The First Real Test of the Year: JOLTS and Volatility
I'm not referring to tremors or seismic events in the title. US and Global equity markets added some significant volatility this week in light of a weaker than expected start to the earnings season.[i]
Volatility is up with only a few companies reporting earnings. Most significantly, Alcoa reported a revenue miss of $97M, but beat adjusted EPS expectations by 4 cents, and JP Morgan Chase missed adjusted EPS estimates by 18 cents.[ii] It's abundantly clear that market participants are extremely jumpy about this earnings season.
According to FactSet, analysts expect a Q1 S&P 500 earnings per share decline of 1.6% on revenue growth of 2.2%.[iii] Zacks Research estimates an even larger EPS decline of 2.6%.[iv] As shown in the graph below, this estimate has been declining since January, reflecting changing sentiments.[v]
With Q1 earnings growth estimates already negative, anything short on either the earnings or revenue side will lead to continued volatility.
The bottom line on earnings season is: overreactions are to be expected early in the season.
Based on recent statements by our new Federal Reserve Chairwoman, Janet Yellen, we know that she is going to focus on a much different data set to drive interest rate policy than her predecessor.
“This assessment will take into account a wide range of information, including measures of labor market conditions, indicators of inflation pressures and inflation expectations, and readings on financial developments.” (Fed Statement, March 2014) [vi]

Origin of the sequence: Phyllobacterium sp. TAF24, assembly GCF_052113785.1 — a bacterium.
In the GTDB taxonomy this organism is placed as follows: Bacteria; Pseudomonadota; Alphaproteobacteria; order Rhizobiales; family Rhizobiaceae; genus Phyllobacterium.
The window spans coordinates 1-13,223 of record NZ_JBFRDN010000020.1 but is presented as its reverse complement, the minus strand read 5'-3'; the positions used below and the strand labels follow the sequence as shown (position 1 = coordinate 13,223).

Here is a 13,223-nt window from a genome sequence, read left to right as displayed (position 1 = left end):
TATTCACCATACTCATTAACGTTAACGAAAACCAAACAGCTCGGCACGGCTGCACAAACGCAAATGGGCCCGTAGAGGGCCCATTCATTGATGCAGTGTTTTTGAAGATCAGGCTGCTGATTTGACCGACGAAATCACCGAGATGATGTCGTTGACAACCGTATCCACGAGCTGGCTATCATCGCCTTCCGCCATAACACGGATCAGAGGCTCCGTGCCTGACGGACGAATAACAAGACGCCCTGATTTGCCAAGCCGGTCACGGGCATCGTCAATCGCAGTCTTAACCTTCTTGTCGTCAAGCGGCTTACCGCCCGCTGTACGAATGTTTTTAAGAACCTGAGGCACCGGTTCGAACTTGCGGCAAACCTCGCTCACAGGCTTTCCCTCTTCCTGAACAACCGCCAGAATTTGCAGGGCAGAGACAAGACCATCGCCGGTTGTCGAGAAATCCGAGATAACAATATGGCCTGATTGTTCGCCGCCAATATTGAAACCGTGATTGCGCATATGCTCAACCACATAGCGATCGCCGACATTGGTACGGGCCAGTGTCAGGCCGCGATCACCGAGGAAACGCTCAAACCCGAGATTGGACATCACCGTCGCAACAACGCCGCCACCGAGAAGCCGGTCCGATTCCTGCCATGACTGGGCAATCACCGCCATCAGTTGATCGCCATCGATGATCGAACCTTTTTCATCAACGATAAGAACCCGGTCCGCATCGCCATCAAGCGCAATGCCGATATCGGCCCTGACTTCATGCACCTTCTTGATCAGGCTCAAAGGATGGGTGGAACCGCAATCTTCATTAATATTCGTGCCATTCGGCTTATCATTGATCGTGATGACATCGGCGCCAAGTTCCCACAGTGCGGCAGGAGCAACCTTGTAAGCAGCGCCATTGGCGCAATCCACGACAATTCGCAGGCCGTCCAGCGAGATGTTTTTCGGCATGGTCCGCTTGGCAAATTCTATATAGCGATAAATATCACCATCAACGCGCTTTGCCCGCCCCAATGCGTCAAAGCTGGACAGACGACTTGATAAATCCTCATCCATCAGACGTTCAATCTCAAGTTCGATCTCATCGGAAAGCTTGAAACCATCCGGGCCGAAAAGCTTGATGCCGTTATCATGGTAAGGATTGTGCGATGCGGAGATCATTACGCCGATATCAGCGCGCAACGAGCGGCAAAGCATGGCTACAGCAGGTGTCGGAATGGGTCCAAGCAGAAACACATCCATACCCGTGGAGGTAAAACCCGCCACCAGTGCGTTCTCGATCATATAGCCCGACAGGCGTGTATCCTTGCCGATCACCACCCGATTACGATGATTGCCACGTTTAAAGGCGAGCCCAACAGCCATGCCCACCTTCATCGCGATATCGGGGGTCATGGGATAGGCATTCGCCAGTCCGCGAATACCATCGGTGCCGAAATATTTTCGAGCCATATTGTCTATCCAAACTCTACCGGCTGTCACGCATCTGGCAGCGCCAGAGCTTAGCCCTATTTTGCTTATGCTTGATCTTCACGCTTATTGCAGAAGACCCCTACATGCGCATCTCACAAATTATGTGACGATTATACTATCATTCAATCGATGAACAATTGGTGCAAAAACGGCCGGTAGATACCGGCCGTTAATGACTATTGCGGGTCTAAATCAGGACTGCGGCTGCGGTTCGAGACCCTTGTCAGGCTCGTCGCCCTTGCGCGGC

In the past 5 years, Former Fed Chairman Bernanke gave guidance based upon the unemployment rate. Needless to say that data never really painted a clear picture of what's going on with jobs and employment in our economy.
Employment participation and underemployment data paint a fuller picture of our economy. The participation rate continues to decline and underemployment remains high at 12.7%.[vii, viii]
Now it appears that Janet Yellen might be looking at another set of data to complete her picture and help her fulfill the Fed mandate of full employment. The Job Openings and Labor Turnover Survey (JOLTS) is a data set that measures the number of job openings and the rotation of jobs on a monthly basis. You can see from the charts below that the number of openings is increasing and turnover is dropping.[xi]
The data suggests that the jobs picture is indeed improving and on the rebound.
The first test of the year for investors is to manage their reflexive behavior and stay committed to their plan, regardless of the volatility. It's one thing to reexamine your personal or organizational financial picture and to make portfolio adjustments accordingly. It's an entirely different, and perhaps destructive, approach to react to normal market volatility, which is needed to generate returns.
Let's hope we all pass this first test of 2014 and don’t get JOLT'ed by the volatility.
If you have questions or comments, please let us know as we always appreciate your feedback. You can get in touch with us via Twitter, Facebook, or you can email me directly. For additional information on this, please visit our website.
Tim Phillips, CEO – Phillips & Company
Jeff Paul, Senior Investment Analyst – Phillips & Company
[i] Federal Reserve Economic Data.
[ii] Bloomberg LP.
[iii] Butters, J. (Apr 11, 2014). Earnings Insight. FactSet. p. 1,4.
[iv] Mian, S. (Apr 3, 2014). Taking Stock of the Q1 Earnings Season. Zacks.
[vi] Rooney, B. (Mar 19, 2014). Fed moves economic goalposts. CNNMoney.
[vii] JP Morgan (Mar 31, 2014). 2Q 2014 Guide to the Markets. p. 25.
[viii] Federal Reserve Economic Data.